[Python-Dev] anonymous blocks

Brett C. bac at OCF.Berkeley.EDU
Fri Apr 22 02:25:16 CEST 2005

Guido van Rossum wrote:
> I've been thinking about this a lot, but haven't made much
> progess. Here's a brain dump.
> I've been thinking about integrating PEP 325 (Resource-Release Support
> for Generators) into the for-loop code, so that you could replace

[SNIP - using 'for' syntax to delineate the block and resource]

> So I think that this is probably not the right thing to pursue,

I totally agree with your reasoning on this.

> and we
> might be better off with something along the lines of PEP 310.  The
> authors of PEP 310 agree; under Open Issues they wrote:
>     There are some simiralities in concept between 'with ...' blocks
>     and generators, which have led to proposals that for loops could
>     implement the with block functionality[3].  While neat on some
>     levels, we think that for loops should stick to being loops.
> (Footnote [3] references the tread that originated PEP 325.)
> Perhaps the most important lesson we've learned in this thread is that
> the 'with' keyword proposed in PEP 310 is redundant -- the syntax
> could just be
>     [VAR '=']* EXPR ':'
>         BODY
> IOW the regular assignment / expression statement gets an optional
> colon-plus-suite at the end.

Sure, but is the redundancy *that* bad?  You should be able to pick up visually
that something is an anonymous block from the indentation but I don't know how
obvious it would be.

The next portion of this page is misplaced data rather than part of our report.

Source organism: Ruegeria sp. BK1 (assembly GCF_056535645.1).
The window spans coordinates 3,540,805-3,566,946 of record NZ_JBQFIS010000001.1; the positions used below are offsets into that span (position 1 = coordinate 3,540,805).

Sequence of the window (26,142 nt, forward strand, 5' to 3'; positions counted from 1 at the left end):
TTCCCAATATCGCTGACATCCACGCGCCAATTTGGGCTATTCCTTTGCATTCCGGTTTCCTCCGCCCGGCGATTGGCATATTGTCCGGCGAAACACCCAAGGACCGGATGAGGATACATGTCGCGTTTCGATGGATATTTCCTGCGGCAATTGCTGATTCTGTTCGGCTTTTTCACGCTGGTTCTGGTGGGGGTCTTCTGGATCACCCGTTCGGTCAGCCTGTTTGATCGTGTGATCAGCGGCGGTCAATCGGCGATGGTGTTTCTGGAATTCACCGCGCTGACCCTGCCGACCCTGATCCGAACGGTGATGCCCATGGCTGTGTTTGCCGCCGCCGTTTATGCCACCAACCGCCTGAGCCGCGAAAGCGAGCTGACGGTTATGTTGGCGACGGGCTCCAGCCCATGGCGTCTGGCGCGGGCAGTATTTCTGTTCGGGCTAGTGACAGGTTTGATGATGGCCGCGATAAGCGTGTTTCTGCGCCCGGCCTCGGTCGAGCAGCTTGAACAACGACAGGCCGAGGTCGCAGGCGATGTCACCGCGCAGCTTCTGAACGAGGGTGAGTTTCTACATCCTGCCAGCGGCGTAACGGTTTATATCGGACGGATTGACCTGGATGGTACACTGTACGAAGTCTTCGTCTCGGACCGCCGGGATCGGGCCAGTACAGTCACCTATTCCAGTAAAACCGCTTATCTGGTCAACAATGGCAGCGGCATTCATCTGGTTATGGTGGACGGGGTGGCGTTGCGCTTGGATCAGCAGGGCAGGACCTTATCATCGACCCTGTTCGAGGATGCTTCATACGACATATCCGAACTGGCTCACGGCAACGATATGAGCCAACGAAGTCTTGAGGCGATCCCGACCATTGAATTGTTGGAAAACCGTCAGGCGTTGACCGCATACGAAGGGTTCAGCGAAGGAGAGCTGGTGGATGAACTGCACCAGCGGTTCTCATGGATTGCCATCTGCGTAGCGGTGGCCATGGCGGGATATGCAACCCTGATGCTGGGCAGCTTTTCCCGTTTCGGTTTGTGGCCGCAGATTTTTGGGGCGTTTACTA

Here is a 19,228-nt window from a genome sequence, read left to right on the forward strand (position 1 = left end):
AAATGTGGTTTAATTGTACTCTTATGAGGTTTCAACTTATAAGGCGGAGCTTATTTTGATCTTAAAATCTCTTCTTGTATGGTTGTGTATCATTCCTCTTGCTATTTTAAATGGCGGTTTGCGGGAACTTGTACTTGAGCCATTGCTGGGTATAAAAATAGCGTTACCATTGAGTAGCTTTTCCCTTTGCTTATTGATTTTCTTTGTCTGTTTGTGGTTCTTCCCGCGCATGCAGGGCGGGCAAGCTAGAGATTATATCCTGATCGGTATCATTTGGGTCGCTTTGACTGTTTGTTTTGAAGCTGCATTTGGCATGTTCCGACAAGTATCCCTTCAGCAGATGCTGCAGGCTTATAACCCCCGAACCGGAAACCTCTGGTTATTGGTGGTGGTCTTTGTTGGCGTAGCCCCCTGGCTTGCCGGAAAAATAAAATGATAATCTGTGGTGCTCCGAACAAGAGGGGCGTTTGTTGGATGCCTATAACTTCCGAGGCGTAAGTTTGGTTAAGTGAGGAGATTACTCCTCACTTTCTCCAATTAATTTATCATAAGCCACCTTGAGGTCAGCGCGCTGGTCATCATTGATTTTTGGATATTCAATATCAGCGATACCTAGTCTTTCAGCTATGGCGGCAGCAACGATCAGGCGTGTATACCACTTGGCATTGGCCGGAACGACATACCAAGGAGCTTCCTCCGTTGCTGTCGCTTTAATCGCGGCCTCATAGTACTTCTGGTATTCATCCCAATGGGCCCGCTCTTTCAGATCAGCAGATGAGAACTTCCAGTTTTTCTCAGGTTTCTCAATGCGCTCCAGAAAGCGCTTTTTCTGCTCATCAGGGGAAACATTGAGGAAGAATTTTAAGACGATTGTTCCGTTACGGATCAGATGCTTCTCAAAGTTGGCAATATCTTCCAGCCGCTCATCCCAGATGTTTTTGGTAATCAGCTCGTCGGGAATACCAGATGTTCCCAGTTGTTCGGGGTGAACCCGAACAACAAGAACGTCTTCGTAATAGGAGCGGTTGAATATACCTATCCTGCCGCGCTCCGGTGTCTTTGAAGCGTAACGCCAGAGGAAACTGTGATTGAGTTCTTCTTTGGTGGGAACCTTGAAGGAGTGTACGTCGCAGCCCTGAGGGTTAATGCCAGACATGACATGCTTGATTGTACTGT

Probably, in the end, this minimal syntax would be fine, but it just seems
almost too plain in terms of screaming at me that something special is going on
there (the '=' in an odd place just quite cut if for me for my meaning of

> So now let's assume we accept PEP 310 with this change.  Does this
> leave any use cases for anonymous blocks uncovered?  Ruby's each()
> pattern is covered by generators; personally I prefer Python's
>     for var in seq: ...
> over Ruby's much-touted
>     seq.each() {|var| ...}
> The try/finally use case is covered by PEP 310. (If you want to
> combine this with a for-loop in a single operation, you'll need PEP
> 325.)
> The use cases where the block actually returns a value are probably
> callbacks for things like sort() or map(); I have to admit that I'd
> rather keep lambda for these (and use named functions for longer
> blocks) than introduce an anonymous block syntax that can return
> values!  I also note that if you *already* have a comparison function,
> Ruby's Array sort method doesn't let you pass it in as a function
> argument; you have to give it a block that calls the comparison
> function, because blocks are not the same as callables (and I'm not
> sure that Ruby even *has* callables -- everything seems to be a
> block).
> My tentative conclusion remains: Python doesn't need Ruby blocks.
> Brian Sabbey ought to come up with more examples rather than arguments
> why his preferred syntax and semantics are best.

I think I agree with Samuele that it would be more pertinent to put all of this
effort into trying to come up with some way to handle cleanup in a generator.


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